Only in Amsterdam, where I took a one-day trip, did I breathe freely and without fear of disdain. As I walked up the narrow stairs that led to Het Achterhuis (The Secret Annex), at the Anne Frank Center, I thought of Anne’s most famous sentence in her diary…”I still believe that people are really good at heart.”
Would she still feel that way, viewing the world in 2001?
For the first time in my life…and I’d traveled to the Bahamas, to England, to Canada…and had never heard criticism of our government before. Not like this. Well, maybe in Montreal. But I don’t speak French-Canadian.
The Dutch environmentalist’s reaction was mild compared to our reception at NATO a day or so later. A baldheaded young man from Canada led our tour. At a question and answer session, the man led off by saying…or spitting, “You people in America think you’re so powerful. You’ve got all the money in the world. You think that because of that, you can just waltz in whenever you want and do whatever you want to do, anywhere you want to do it. You have treated us as children when conflicts arise.”
We were shocked. As university students, we hadn’t expected this. But he wasn’t through yet. The man sneered, ” Let us grow up. We are adolescents in dealing with our own conflicts. Save your money and firepower for big conflicts, like Kosovo. The smaller ones, leave to us.”
I can’t speak for the others, but I was shaken. And I started thinking–America’s lost the European Union. Worse, we’ve lost NATO, the protector of civilization as we know it. If we get into conflict, who’s going to come with us and fight along with us?
Throughout the summer of 2001, the deep polarization of the country continued as Bush implemented the “Compassionate Conservatism” agenda he promoted during the presidential campaign. Congressional battles broke out over spending the surplus of government funds (everybody remember the $300 check we got? And are we nostalgic for surplus government money?) If that weren’t enough, immigration, healthcare, Social Security, and economic policy vied for battleground space throughout the year. And in the chaos of this environment, a document entitled “Al Queda Wants To Attack The United States,” was disregarded as mostly historical.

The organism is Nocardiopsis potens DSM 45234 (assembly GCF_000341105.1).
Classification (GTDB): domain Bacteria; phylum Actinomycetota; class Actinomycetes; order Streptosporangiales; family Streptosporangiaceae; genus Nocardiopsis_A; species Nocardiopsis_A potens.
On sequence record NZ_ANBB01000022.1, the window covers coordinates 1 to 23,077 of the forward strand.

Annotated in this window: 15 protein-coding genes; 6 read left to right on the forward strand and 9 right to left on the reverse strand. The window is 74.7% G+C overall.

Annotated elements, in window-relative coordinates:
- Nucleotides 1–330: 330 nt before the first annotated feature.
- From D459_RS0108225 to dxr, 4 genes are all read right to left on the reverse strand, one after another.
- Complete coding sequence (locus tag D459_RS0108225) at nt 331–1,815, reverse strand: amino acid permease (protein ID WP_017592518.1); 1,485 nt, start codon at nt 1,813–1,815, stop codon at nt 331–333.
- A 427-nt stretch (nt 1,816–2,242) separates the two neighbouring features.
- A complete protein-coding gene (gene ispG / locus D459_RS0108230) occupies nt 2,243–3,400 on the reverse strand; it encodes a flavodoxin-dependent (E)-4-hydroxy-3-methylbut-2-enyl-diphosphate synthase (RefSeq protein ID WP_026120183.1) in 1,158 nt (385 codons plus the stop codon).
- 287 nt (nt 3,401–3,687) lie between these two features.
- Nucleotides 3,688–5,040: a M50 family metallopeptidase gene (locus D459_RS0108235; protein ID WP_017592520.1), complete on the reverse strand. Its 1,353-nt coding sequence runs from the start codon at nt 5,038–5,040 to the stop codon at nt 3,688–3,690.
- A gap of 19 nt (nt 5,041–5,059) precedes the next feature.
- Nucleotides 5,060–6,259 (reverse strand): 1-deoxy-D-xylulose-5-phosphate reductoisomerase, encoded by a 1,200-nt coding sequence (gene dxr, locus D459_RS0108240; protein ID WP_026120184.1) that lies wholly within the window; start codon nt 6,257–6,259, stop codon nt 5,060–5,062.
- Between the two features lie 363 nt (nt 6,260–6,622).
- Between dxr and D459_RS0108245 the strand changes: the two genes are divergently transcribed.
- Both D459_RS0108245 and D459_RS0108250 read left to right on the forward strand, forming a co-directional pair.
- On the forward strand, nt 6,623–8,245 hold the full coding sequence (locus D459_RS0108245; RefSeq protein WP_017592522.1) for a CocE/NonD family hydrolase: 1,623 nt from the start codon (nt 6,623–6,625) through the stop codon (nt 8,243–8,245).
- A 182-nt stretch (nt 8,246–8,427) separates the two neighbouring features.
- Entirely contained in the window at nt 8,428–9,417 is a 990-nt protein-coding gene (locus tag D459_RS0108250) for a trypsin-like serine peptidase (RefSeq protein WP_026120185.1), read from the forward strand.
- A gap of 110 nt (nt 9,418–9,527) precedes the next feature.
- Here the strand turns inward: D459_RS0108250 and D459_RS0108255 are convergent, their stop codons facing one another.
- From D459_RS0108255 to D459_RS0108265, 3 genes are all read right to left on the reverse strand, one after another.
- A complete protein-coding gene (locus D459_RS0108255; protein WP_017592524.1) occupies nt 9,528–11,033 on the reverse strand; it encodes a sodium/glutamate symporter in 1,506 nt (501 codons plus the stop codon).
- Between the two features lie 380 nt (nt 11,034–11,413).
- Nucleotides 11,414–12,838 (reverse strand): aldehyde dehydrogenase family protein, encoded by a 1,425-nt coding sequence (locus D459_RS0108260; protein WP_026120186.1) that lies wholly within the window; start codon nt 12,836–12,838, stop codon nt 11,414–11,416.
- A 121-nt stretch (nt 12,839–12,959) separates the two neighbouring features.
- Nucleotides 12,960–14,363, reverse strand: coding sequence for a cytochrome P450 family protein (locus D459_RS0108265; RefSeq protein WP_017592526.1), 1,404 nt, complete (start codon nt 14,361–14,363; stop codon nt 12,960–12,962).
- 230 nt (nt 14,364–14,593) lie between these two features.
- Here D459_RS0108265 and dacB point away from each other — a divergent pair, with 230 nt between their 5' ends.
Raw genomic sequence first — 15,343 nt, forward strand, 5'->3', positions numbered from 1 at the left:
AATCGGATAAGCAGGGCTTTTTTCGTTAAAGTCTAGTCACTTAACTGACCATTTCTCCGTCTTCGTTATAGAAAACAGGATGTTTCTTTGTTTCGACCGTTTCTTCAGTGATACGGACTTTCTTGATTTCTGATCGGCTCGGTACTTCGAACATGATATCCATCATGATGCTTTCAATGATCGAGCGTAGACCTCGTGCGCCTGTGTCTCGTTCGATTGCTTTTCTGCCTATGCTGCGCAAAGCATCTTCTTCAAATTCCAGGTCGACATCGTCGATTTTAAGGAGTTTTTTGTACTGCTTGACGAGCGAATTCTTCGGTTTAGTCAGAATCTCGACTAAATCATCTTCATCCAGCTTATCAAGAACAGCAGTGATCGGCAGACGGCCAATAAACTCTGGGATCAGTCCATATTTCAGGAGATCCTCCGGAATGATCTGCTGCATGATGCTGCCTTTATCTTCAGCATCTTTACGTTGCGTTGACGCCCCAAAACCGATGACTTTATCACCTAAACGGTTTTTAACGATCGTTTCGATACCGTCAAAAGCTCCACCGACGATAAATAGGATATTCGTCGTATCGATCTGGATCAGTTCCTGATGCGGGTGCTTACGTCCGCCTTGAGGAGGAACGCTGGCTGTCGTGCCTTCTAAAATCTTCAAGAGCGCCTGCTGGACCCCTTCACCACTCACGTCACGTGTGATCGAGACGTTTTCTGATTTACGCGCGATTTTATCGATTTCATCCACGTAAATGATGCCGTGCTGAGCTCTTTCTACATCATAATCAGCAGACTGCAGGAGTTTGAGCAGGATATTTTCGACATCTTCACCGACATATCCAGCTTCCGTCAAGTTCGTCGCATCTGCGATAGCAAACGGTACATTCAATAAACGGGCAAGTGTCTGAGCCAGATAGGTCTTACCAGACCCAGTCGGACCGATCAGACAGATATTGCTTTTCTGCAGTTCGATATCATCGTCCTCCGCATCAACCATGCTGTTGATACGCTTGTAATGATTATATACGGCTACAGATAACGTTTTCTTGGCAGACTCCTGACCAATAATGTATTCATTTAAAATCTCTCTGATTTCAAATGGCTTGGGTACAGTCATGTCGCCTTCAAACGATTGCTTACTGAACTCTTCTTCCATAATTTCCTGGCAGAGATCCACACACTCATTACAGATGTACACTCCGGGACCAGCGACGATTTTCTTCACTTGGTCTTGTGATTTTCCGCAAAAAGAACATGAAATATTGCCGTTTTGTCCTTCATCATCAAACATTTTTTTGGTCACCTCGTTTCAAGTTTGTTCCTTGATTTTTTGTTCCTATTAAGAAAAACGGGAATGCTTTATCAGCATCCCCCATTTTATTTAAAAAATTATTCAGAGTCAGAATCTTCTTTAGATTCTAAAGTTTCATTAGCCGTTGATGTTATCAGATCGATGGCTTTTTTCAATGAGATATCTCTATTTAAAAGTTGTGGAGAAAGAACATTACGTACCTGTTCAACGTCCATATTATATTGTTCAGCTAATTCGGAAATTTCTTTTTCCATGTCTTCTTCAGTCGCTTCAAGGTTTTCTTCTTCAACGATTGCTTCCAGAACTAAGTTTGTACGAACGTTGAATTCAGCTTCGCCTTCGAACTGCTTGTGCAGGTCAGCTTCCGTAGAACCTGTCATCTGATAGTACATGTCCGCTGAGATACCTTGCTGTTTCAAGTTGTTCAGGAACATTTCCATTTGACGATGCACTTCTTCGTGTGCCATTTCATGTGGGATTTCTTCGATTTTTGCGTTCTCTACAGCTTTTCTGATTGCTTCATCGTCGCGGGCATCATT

And in the instability of that moment in time, we as a nation were vulnerable. Because of my observations during the Brussels trip, I felt the vulnerability. But I disregarded my own gut feelings. Surely, people in government knew
Until September 11, 2001.
Painfully, my greatest fears were realized as the Twin Towers were hit, as our country lost nearly 3,000 patriots. And that millions more suffered so much collateral damage to their lives. Some of my family members were trapped that day–two on airplanes. One was on Air Force One. Another worked right across the street from the Pentagon. Others were near Pennsylvania. I prayed that day for America, and I haven’t stopped praying ever since.
What do I pray for? For the families whose lives were forever altered. For conflict resolution . For the better angels of our nature to take over and lead us to greater wisdom, understanding and tolerance of each other. And that the lessons we learned that tragic day in American history would not be forgotten in the annals of time.